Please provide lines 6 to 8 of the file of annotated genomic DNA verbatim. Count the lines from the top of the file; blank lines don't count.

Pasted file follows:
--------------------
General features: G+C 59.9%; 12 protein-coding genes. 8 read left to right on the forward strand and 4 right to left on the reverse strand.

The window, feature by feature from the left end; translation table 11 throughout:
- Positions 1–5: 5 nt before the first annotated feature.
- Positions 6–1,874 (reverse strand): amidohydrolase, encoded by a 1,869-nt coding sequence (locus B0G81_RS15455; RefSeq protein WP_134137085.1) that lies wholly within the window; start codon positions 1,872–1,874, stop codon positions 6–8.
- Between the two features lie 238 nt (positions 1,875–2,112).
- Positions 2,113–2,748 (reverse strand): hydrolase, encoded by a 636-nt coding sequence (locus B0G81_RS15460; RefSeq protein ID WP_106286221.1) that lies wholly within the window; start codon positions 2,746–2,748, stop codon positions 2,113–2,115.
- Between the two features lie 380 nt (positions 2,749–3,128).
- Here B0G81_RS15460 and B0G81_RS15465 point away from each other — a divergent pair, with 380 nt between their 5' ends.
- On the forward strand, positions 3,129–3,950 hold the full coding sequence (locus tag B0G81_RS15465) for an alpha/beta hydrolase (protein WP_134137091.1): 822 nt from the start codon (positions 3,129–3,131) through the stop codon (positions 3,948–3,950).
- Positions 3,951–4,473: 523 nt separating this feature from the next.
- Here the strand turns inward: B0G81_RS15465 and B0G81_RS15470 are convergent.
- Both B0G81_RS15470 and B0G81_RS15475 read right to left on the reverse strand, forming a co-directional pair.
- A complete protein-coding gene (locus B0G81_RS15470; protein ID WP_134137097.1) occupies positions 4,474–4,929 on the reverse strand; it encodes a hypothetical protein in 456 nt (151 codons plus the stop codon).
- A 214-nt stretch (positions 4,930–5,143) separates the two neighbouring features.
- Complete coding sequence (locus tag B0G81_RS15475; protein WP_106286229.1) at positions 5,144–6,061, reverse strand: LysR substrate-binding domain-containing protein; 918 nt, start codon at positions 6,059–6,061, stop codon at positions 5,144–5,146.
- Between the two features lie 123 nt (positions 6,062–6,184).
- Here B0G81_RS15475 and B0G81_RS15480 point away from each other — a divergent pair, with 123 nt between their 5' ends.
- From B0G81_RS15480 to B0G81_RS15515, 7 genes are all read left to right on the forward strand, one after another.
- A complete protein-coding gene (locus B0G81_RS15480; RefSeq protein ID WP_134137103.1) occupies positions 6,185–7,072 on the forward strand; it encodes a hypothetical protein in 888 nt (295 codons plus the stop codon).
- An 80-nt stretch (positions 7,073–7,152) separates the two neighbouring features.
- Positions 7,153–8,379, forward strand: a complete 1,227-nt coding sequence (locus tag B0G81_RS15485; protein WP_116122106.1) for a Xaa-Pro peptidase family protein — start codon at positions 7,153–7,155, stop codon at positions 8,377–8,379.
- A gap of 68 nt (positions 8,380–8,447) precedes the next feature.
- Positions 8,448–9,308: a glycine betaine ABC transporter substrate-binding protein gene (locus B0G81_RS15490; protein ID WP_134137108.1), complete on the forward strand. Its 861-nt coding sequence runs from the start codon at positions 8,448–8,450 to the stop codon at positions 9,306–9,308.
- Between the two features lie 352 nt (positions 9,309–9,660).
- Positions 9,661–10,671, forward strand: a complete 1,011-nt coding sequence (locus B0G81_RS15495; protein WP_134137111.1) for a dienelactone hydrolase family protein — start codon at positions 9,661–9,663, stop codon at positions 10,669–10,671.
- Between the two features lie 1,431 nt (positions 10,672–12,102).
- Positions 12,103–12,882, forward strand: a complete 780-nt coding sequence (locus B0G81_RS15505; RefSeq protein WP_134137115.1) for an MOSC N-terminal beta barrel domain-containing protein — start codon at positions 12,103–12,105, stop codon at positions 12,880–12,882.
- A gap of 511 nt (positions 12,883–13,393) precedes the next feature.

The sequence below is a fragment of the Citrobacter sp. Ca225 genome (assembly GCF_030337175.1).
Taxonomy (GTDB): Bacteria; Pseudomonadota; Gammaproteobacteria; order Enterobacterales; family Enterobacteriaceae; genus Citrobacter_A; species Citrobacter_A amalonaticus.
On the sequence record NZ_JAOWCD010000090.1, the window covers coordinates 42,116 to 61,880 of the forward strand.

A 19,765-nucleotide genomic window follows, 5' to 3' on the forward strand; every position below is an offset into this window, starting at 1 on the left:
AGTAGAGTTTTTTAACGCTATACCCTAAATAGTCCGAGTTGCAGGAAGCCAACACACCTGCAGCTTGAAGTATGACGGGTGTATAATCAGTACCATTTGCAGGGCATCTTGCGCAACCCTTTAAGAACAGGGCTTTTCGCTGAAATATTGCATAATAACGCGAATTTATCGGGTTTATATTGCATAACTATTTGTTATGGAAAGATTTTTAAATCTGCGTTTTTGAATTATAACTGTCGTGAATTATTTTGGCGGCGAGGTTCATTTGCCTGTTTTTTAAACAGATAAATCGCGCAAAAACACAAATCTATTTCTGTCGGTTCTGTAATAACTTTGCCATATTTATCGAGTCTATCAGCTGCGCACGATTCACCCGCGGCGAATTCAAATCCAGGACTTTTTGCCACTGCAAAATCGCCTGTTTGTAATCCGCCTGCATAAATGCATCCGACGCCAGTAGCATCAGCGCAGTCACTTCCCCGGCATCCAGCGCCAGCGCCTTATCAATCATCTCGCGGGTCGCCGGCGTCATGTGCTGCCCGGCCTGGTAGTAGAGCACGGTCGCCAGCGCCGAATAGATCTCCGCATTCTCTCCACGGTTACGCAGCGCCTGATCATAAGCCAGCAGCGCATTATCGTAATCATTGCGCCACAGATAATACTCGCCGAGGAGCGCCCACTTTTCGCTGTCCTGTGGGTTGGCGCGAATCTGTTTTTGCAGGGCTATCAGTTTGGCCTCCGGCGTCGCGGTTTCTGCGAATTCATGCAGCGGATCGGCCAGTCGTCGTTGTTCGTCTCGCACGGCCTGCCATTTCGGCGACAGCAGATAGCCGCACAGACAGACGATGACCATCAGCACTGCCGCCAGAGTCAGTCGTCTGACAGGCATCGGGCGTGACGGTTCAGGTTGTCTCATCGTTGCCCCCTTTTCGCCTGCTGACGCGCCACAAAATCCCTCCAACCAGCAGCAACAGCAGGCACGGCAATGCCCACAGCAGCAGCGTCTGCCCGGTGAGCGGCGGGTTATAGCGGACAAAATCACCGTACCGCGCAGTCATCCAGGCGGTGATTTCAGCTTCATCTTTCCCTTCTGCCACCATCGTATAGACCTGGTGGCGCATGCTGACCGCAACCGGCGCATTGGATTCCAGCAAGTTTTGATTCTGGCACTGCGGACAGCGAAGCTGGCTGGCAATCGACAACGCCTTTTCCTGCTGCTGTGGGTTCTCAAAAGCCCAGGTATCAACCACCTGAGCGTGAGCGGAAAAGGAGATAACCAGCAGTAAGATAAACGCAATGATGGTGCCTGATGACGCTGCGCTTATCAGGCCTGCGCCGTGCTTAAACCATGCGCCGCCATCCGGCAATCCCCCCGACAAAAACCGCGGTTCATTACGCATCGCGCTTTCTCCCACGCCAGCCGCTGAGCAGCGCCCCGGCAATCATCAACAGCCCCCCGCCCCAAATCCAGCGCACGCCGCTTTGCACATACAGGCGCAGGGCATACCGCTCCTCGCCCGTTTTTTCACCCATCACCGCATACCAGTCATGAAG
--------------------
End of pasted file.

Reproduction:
- Positions 2,113–2,748 (reverse strand): hydrolase, encoded by a 636-nt coding sequence (locus B0G81_RS15460; RefSeq protein ID WP_106286221.1) that lies wholly within the window; start codon positions 2,746–2,748, stop codon positions 2,113–2,115.
- Between the two features lie 380 nt (positions 2,749–3,128).
- Here B0G81_RS15460 and B0G81_RS15465 point away from each other — a divergent pair, with 380 nt between their 5' ends.